MP calls for end to global warming gases in supermarket fridges

July 1, 2009 at 7:25 pm Leave a comment

by Tony Grew

Urgent action is needed to end the devastating impact of HFCs on global warming, an MP told the Commons yesterday.

Clive Efford was introducing a private member’s bill on the issue of HFCs under the ten minute rule.

He said supermarkets are responsible for more than half of all HFC emissions, but his proposal would focus on big retailers.

“I should expect smaller retailers to be required to introduce equipment that does not add to global warming when their old units need to be replaced,” he said.

“There are already many environmentally friendly alternatives for smaller supermarkets, and they generally use different refrigeration technology from the larger stores.”

Hydrofluorocarbons, are part of a group of gases known as F gases that can be up to 20,000 times more harmful in terms of global warming than carbon dioxide.

HFCs were introduced into widespread use under the Montreal protocol in the 1990s to replace chlorofluorocarbons—CFCs—and end the depletion of the ozone layer that their widespread use caused.

HFCs do not harm the ozone layer, but they are powerful global warming gases.

“In 2005, stationary refrigeration was the biggest source of F gas emissions in the UK, accounting for almost 27 per cent. within the sector,” Mr Efford said.

“HFC emissions from supermarkets account for more than half the total emissions, and direct emissions from leaking refrigerant gases can account for up to one third of a supermarket chain’s carbon footprint.

“The phasing out of HFC use in the supermarket sector by 2015 has the potential to save 175 million tonnes of carbon dioxide equivalent between now and 2050, which is more than one quarter of the UK’s current annual greenhouse gas emissions.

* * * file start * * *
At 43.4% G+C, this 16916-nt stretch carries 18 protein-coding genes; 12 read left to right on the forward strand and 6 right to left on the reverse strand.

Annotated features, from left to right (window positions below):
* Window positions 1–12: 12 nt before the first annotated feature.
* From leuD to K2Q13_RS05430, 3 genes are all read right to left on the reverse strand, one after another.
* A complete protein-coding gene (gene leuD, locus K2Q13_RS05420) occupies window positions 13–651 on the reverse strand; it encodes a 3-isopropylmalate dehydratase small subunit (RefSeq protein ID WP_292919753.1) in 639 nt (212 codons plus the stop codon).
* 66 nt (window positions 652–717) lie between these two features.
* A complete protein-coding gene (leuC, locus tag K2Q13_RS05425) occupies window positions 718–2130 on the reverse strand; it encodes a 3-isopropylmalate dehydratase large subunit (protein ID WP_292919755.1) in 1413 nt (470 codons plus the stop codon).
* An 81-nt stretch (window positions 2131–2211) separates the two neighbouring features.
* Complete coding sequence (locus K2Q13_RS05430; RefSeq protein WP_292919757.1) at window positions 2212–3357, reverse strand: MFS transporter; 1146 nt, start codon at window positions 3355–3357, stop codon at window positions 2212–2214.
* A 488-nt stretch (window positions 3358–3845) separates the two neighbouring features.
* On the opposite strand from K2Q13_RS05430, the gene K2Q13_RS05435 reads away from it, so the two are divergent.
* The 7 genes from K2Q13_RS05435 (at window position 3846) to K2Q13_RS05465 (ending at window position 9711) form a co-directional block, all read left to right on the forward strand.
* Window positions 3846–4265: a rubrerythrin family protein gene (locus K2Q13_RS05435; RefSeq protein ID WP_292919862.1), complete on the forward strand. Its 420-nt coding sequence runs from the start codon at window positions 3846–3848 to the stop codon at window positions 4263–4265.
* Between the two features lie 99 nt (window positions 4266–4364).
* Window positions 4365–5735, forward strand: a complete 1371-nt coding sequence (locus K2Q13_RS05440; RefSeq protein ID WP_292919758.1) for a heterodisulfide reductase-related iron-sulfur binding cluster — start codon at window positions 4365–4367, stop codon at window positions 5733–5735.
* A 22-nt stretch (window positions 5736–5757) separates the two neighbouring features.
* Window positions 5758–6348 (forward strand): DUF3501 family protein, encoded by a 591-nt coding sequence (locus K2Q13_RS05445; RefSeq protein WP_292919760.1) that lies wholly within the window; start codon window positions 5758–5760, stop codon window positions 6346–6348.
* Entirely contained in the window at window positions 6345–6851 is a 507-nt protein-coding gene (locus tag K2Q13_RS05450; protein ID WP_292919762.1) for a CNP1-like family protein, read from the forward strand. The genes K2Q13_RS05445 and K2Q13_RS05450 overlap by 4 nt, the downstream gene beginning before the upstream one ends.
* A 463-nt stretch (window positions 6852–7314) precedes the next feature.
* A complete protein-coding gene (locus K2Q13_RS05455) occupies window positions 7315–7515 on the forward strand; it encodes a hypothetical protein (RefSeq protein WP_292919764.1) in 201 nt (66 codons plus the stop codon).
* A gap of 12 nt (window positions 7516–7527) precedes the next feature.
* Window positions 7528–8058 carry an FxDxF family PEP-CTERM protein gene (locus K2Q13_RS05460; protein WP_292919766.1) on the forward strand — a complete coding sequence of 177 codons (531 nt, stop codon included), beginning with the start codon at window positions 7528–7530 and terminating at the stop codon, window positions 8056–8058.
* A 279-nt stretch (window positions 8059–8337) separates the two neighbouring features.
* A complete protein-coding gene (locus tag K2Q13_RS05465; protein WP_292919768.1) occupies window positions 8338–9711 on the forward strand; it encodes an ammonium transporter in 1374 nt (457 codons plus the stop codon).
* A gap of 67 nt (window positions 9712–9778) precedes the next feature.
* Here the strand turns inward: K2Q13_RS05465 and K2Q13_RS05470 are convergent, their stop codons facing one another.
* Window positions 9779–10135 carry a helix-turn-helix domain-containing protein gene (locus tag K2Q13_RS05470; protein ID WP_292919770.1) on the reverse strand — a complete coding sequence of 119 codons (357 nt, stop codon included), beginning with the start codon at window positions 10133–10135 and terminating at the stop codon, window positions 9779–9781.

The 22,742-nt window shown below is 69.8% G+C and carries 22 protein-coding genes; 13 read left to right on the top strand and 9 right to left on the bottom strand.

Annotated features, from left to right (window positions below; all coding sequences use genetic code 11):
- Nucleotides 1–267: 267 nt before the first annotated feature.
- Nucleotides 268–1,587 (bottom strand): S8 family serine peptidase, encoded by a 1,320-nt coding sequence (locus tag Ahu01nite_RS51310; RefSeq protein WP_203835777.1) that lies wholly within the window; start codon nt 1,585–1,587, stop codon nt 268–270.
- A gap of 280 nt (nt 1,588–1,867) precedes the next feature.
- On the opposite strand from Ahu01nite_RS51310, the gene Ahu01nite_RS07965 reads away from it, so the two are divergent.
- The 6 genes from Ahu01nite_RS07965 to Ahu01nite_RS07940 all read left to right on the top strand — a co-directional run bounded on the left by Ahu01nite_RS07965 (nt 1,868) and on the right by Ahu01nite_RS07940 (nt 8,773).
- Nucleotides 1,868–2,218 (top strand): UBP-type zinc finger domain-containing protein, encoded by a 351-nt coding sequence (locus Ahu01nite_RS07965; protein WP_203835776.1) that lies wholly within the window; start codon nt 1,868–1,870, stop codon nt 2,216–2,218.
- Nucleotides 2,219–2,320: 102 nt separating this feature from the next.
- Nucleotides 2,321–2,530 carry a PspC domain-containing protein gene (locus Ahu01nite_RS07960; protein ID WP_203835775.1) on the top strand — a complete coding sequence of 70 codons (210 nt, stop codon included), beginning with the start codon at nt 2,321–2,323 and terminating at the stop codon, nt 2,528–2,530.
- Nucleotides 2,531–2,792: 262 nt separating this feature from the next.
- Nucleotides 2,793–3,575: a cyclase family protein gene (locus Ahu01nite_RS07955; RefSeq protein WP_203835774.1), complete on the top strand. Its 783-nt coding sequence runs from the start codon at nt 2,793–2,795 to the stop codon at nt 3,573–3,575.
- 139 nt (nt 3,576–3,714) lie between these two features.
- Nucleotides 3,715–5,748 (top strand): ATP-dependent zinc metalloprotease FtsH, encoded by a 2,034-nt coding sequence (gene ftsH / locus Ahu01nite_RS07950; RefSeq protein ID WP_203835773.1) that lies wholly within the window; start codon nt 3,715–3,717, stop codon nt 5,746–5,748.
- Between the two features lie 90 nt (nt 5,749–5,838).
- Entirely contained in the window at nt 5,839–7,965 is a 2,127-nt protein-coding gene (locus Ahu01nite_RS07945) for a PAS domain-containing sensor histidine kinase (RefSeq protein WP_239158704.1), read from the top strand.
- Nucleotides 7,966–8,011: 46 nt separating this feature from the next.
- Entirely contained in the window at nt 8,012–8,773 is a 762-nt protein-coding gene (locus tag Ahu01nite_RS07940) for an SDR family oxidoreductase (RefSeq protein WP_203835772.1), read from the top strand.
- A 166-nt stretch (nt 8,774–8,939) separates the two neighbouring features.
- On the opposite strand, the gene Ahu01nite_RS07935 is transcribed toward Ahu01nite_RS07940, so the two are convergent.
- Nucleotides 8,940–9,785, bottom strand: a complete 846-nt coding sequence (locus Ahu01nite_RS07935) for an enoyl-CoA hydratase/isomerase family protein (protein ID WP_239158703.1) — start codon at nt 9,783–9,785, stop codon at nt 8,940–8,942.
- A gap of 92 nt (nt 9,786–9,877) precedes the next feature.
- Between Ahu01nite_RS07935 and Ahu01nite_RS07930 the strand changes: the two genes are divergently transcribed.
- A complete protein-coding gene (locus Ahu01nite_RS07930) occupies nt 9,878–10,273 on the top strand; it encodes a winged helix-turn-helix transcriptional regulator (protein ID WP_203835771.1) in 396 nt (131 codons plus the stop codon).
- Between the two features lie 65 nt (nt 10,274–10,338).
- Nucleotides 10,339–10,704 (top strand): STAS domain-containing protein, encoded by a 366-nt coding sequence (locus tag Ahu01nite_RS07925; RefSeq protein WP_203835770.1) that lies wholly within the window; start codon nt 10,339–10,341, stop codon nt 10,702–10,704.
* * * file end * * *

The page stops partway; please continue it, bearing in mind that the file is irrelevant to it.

“In 2005, the amount of HFC emissions leaking from supermarket refrigeration was estimated to be equivalent to 2 million tonnes of carbon dioxide.

“To put that into perspective, I should say that that equates to one person flying in a plane from London to New York more than 2.5 million times; to the production of 10 billion plastic bags; to one billion car trips to the supermarket over an average distance of 7.5 miles; to the annual carbon foot print of 200,000 people; or, to driving round the circumference of the earth 300,000 times—if that were possible.”

Mr Efford said the value of the food market as a whole in 2007 was estimated at £72.8 billion, with supermarkets accounting for more than half of grocery sales.

“This sector, even in these difficult economic times, could sustain the costs of changing from HFCs to climate-friendly carbon alternatives,” he said.

“The time to act is now.

“We are going to experience the most harmful impact on HFCs in the next 20 years, and the earlier we act to reduce their use, the greater the impact of our actions. Urgency is not just about the end users.

“Action now would send a message to manufacturers that it is time to start investing in new forms of coolants for refrigeration that do not accelerate global warming.

“That would prevent the production of more of these harmful gases and avoid their having to be stored and eventually disposed of in safety.

“I know that my Bill is unlikely to progress in the time remaining in this parliamentary Session.

“However, let me stress to the Minister that the supermarkets themselves are seeking regulation for a level playing field, and supporting this Bill could offer the opportunity to get an agreement on the way forward: something that is urgently needed.

“If the Government do not act by supporting this Bill, the responsibility will remain for them to act, and they must do so quickly.”

The bill is tabled for a second reading on Friday but has almost no chance of becoming law.



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